John Simister previews Jaguar's attempt to update its image with the remodelled XK

That's the difficult bit. And, obviously, the ALC was a preview of how the next XK was going to be. Everyone knew the almost decade-old XK8 and XKR were ready for replacement. All that remained unanswered was how much of the ALC's design would make it to production.

Waddesdon Manor, Buckinghamshire, May 2005: a secret gathering of motoring writers sees the new XK in pre-production form. First it passes by at a distance, its V8 engine sounding encouragingly racy, then it arrives in the courtyard. It's very much like the ALC, but with round front foglights and a toning-down of the metallic details. The vertical air vent behind the front wheels remains, however, its simplicity spoilt by an afterthought badge.

Some eyebrows are raised at the complexity of the light lenses, both front and rear. The idea is to provide a talking point, which is certainly achieved.

Goodwood Festival of Speed, July 2005: the same XK makes a fleeting public appearance in a run up Goodwood's hill-climb. The reaction is very positive.

Now, just before the Frankfurt Motor Show, we can reveal more details of the new XK, which goes on sale next March in coupé and convertible versions. These will have 4.2-litre V8 engines, delivering a useful 298bhp. A 3.5-litre V8, plus a supercharged V8 for the XKR version, will follow in 2007.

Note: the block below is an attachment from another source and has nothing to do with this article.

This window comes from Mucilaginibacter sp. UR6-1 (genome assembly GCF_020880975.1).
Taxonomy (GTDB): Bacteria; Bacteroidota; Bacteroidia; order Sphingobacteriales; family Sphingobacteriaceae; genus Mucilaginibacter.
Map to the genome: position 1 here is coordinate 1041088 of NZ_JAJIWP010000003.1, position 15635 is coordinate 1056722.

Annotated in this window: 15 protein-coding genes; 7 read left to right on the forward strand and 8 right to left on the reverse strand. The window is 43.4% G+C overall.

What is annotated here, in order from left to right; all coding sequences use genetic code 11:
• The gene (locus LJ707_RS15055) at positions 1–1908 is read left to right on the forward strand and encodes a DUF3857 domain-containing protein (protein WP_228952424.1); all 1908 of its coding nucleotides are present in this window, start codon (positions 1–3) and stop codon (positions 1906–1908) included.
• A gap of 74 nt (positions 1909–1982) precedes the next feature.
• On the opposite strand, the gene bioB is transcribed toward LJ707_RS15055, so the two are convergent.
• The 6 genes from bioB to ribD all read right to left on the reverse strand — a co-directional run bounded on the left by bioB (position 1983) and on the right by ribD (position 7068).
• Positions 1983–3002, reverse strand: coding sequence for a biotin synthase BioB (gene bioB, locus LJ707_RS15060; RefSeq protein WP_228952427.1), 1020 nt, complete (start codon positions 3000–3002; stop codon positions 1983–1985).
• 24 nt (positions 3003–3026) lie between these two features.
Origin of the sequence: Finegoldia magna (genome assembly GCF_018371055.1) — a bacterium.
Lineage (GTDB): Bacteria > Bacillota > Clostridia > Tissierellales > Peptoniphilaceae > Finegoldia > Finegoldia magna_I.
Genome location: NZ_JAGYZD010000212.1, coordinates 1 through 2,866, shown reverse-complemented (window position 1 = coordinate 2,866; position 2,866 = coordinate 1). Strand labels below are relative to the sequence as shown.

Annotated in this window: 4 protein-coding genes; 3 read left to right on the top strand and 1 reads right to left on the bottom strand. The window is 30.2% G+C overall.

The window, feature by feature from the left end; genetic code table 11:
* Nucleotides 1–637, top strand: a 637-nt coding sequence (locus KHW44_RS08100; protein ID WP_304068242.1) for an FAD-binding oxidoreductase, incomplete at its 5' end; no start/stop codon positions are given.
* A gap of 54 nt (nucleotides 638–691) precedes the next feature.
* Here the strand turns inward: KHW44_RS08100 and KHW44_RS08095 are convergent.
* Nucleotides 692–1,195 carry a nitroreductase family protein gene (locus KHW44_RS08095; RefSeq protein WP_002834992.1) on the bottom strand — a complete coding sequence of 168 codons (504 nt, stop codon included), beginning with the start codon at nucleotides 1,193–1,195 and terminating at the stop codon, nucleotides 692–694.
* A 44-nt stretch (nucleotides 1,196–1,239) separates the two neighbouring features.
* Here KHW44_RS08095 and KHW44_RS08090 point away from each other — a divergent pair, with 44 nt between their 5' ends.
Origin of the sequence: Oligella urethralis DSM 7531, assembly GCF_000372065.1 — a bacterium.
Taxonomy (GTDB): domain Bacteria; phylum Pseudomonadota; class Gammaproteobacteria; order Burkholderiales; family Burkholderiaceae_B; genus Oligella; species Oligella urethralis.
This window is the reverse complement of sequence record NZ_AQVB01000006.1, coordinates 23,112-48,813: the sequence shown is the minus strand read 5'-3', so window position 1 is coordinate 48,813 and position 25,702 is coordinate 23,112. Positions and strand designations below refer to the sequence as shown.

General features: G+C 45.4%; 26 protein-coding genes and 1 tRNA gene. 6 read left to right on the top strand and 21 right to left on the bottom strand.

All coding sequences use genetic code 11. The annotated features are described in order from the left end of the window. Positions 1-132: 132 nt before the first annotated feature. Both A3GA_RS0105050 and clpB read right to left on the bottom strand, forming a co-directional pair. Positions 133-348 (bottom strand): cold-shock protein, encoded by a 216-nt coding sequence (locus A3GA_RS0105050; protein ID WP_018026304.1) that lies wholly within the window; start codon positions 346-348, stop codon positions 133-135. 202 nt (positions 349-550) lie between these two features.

One of the XK's key points is its weight. At 1,595kg it's 120kg lighter than the outgoing XK and 190kg lighter than its Mercedes-Benz SL500 rival. It achieves this with its bonded, riveted and welded aluminium construction. The benefits are clear: the coupé is claimed to reach 60mph from a standstill in 5.9 seconds, just half a second longer than the outgoing XKR.

The bodyshell is 30 per cent stiffer, too, which should give a tauter, sportier drive without spoiling the ride comfort. This should be as true of the convertible as of the coupé.

"We designed the structure as a convertible," says the engineering guru Mike Cross, "then added the coupé parts."

Thanks to new pedestrian-protection legislation, there has to be an absorbent space between the bonnet and the top of the engine, which is leading to some bulbous-nosed new cars. Not the XK; using fibre-optic sensor technology to detect an unfortunate pedestrian, it flips up the rear edge of its bonnet by 170mm on two airbags.

The overall shape is still Jaguar-curvy, but there are definite edges . The corners are heavily chamfered, too, which reduces the impression of weighty overhang when you see the XK from an angle, Instead, the body seems to end just beyond the wheels.

Inside, textured aluminium is the standard decoration with two types of wood as options. The cabin has room for two small children. The gear selector - all XKs will be six-speed automatics - no longer moves in a "J-gate" and there are paddles on the steering wheel for manual selection. As in the Aston Martin DB9, the transmission blips the accelerator during a downshift to give a smoother, racier shift.

Sounds good so far. Read the truth in next February's road test.

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